OneDrive Files On Demand – Perfect for BYOD

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Credit: TechoFAQ

Over the last couple of years it has been evident that increasing numbers of BYOD laptops have transitioned to Solid State Disks (SSD) which is terrific since they are significantly faster than traditional Hard Disk Drives (HDD), have lower failure rates and also improve battery life.

However, due to their higher price point, the actual available storage volume of SSD is often markedly lower than equivalently priced HDD.  This means students are faced with the difficult decision around what content do they store locally on the their device versus using selective sync in the OneDrive cloud and/or storing on an external USB drive.

Selective Sync effectively allows you to upload content into OneDrive that you don’t access frequently, and then download it when you do need it. Critically, however, this content will not appear in your local File Explorer browser so you can’t “see” it unless you log into OneDrive via a web browser and choose to sync it locally to your device.

OneDrive Files On Demand Coming In Windows 10 Fall Creators Update

This is why the announcement last Friday at the Build 2017 conference was so exciting. A new feature will allow you to see all of your content in OneDrive in your File Explorer, irrespective of whether it is stored locally on your device, or only in OneDrive in the Microsoft Cloud. Then, if you want to access any content that is only in OneDrive it will automatically be downloaded “on demand” when you click to open the file/folder.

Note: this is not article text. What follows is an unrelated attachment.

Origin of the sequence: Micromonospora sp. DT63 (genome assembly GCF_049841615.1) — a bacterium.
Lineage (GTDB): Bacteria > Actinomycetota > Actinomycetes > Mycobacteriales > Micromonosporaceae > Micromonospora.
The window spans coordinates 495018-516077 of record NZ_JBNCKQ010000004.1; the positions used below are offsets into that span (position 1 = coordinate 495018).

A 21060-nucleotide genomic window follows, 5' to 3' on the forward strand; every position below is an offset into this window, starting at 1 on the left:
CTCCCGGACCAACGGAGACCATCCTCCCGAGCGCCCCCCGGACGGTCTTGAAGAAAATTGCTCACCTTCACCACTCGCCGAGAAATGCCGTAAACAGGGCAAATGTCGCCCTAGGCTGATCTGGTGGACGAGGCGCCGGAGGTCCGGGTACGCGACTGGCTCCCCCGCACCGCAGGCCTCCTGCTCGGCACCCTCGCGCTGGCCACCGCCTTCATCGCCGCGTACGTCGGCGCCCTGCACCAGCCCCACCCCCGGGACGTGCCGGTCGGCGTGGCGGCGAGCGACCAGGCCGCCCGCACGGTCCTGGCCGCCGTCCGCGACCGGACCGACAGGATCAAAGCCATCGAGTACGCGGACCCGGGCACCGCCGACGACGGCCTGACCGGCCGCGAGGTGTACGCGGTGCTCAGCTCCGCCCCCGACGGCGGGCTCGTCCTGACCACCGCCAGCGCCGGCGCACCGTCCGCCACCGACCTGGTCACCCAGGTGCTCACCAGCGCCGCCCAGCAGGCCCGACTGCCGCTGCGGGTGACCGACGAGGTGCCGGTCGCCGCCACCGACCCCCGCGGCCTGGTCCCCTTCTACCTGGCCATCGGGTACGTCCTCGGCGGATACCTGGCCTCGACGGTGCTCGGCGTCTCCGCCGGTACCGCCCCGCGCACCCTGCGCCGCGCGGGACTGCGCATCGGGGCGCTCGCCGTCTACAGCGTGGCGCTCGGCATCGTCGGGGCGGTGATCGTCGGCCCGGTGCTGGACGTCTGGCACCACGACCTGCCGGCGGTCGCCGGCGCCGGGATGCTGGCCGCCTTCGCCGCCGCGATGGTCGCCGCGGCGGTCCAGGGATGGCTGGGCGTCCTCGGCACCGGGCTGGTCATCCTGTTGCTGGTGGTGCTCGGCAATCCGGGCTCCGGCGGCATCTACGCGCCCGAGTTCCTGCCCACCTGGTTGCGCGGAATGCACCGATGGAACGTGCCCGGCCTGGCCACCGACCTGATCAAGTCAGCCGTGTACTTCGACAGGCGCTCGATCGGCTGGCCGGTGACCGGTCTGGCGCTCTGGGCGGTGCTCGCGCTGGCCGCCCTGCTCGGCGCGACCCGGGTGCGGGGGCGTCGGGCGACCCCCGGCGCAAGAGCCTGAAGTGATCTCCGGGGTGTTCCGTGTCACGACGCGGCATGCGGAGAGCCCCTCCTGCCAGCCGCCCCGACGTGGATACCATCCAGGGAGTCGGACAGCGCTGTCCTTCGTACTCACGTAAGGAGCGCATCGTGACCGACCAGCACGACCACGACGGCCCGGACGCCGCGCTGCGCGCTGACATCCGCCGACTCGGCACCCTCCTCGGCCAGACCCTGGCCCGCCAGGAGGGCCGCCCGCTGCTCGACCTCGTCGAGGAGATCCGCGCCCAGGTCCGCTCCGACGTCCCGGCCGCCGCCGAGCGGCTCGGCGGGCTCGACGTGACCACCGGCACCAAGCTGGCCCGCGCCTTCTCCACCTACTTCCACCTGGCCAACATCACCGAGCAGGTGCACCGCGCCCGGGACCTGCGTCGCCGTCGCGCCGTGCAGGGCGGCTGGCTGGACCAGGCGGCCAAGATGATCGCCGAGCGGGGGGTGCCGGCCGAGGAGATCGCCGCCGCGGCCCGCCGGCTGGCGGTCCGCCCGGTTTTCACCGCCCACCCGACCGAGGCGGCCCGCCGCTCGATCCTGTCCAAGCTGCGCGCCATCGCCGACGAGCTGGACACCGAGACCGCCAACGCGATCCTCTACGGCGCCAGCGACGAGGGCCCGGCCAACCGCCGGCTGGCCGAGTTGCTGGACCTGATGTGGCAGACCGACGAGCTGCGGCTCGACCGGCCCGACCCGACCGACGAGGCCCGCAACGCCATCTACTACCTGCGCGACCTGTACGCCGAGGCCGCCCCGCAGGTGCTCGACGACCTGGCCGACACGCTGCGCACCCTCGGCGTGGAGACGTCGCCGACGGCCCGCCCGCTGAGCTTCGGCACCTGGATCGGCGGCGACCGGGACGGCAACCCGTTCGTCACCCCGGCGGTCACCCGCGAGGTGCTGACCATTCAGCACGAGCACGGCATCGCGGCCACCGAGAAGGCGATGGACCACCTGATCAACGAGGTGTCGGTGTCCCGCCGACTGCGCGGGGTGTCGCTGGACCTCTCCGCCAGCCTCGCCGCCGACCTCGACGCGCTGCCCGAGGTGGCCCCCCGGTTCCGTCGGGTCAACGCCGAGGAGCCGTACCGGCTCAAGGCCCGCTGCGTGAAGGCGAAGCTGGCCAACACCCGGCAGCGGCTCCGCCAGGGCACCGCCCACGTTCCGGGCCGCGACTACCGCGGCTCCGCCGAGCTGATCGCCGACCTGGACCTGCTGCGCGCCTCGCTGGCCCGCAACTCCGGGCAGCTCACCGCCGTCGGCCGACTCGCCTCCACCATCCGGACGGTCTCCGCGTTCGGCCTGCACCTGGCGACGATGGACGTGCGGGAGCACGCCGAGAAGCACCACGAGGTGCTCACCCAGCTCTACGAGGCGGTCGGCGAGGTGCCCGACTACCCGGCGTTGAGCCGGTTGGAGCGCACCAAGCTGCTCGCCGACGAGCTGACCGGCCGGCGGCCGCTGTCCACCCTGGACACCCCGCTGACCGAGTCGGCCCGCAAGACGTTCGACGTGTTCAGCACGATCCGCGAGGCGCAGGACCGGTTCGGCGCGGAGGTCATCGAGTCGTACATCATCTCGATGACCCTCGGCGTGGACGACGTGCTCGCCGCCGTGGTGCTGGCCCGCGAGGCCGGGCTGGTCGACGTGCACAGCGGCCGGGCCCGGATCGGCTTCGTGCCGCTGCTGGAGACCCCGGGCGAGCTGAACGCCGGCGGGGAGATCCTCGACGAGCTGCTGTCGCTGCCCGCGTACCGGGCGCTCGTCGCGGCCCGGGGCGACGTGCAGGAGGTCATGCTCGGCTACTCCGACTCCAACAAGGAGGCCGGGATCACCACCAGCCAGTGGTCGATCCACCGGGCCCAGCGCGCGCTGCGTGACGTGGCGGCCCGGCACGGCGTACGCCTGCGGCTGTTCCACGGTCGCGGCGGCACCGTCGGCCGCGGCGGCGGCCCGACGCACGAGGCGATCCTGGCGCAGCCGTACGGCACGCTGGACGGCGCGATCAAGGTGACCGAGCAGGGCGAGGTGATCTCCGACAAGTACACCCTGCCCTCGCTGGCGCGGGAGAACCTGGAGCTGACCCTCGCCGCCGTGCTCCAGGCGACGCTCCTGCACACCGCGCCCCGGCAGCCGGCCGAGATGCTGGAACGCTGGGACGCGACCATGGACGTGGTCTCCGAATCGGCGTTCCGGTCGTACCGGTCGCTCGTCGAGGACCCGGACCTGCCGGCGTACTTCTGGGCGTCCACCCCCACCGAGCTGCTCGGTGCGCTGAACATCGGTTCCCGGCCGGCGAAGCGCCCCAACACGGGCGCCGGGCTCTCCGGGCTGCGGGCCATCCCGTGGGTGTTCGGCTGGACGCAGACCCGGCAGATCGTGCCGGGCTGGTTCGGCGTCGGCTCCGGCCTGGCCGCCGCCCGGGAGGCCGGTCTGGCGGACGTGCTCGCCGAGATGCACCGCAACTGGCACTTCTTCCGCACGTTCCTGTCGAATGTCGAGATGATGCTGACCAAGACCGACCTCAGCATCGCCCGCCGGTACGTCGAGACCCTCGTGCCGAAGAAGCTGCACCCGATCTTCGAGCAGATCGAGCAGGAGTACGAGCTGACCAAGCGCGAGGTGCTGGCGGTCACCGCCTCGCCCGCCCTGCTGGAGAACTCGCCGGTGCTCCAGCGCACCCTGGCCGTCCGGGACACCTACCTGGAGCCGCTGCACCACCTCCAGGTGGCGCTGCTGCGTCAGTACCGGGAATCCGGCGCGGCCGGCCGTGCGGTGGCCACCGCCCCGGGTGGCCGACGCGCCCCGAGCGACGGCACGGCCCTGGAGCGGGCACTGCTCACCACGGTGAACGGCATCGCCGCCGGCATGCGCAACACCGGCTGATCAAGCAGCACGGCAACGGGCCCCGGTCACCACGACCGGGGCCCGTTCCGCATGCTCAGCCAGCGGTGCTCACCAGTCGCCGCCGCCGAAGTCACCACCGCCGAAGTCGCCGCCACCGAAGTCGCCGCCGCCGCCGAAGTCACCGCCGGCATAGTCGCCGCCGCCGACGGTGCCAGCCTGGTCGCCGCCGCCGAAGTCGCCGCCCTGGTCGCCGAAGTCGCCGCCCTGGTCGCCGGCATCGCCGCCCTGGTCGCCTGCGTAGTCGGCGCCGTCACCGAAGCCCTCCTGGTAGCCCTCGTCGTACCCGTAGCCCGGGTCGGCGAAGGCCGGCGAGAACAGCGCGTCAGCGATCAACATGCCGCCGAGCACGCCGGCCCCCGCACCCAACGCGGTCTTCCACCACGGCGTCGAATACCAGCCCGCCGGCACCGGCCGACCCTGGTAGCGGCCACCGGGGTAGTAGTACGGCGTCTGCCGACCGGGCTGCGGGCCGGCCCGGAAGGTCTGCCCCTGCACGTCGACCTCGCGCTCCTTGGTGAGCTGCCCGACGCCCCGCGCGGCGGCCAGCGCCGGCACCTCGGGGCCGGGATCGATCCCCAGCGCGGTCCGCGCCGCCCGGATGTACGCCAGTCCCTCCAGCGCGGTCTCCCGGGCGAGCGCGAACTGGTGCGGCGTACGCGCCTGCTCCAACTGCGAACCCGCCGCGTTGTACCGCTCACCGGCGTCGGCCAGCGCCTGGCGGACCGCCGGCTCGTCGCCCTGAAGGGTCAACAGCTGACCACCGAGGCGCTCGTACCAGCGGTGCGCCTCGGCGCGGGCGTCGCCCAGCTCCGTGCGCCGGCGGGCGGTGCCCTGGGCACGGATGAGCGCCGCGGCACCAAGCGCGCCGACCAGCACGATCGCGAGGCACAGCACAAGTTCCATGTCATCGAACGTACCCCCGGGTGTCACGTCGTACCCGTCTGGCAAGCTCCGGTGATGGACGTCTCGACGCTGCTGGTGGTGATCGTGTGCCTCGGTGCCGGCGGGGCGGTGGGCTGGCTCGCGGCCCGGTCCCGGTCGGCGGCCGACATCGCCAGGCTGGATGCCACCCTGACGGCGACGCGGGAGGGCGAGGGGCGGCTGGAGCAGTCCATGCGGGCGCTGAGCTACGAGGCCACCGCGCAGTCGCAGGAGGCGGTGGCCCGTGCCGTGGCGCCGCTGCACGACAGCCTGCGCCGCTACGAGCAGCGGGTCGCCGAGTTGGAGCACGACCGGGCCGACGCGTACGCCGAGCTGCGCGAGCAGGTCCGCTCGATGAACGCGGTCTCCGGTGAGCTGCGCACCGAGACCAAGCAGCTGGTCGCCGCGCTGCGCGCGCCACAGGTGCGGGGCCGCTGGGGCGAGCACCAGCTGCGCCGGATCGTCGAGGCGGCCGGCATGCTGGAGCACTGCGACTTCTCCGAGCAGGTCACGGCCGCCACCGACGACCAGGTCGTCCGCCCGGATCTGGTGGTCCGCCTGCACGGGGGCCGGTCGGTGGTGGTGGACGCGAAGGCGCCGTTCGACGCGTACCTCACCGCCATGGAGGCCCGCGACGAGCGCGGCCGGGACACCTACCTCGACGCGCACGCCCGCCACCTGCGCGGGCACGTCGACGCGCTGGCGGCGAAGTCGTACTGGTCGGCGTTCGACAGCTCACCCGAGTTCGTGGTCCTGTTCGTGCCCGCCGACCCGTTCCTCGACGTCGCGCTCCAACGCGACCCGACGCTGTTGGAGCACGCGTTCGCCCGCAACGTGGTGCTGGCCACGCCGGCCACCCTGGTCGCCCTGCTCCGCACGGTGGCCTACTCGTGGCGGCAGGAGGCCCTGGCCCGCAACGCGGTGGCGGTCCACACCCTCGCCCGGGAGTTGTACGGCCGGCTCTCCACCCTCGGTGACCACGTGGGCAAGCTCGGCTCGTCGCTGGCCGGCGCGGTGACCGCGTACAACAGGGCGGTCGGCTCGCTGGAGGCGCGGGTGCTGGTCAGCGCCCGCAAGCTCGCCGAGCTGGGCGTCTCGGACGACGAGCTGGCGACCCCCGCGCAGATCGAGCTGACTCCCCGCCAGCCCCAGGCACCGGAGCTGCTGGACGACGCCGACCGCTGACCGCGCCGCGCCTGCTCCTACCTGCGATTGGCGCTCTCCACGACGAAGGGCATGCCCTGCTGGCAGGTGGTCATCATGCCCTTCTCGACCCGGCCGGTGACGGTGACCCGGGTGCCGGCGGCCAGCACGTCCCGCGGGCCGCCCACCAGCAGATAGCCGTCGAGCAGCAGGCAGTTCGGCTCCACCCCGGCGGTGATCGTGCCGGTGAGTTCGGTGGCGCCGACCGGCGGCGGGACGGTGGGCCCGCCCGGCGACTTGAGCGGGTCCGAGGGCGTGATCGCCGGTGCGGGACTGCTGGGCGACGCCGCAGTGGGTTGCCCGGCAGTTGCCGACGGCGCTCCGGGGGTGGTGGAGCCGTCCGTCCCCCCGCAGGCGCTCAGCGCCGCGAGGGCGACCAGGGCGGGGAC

You can optionally choose to then “always keep on this device” if you are going to be requiring regular or off-line access to this file.

Read the full blog post about this here.

Here are some images from the original blog post to show you how this works:

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Note that the selected folder takes up 1.37TB of storage in the OneDrive cloud, but that locally in File Explorer it shows 0 bytes on the local device.

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The various status of each file and folder is shown in the “Status” column, indicating whether it is in the OneDrive Cloud only or stored locally on the device. Right mouse clicking allows you to choose to “Always keep on this device”

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If a file is not stored locally, simply double clicking on it as you normally would to open a file will immediately trigger a download to open the requested file.

My Point of View:

I see this as being a massive aid for schools, helping both teachers and students maximize the performance of their devices. Getting more SSD into teacher and student devices will drive longer battery life, lower failure rates and faster accessing of content. However, by being able to seamlessly see what is in the Cloud and what is stored locally removes any barrier or confusion around the location of content for end users.

With many BYOD devices starting with 64GB of storage, this opens up the vast OneDrive storage capacity to students and teachers in an easier, more seamless way, meaning there is even less reason to use USB hard drives for storing content.

This feature will be available in the Windows 10 Fall Creators Update as well as new OneDrive features for iOS/Android devices.

Digital Inking – Improves Teaching & Learning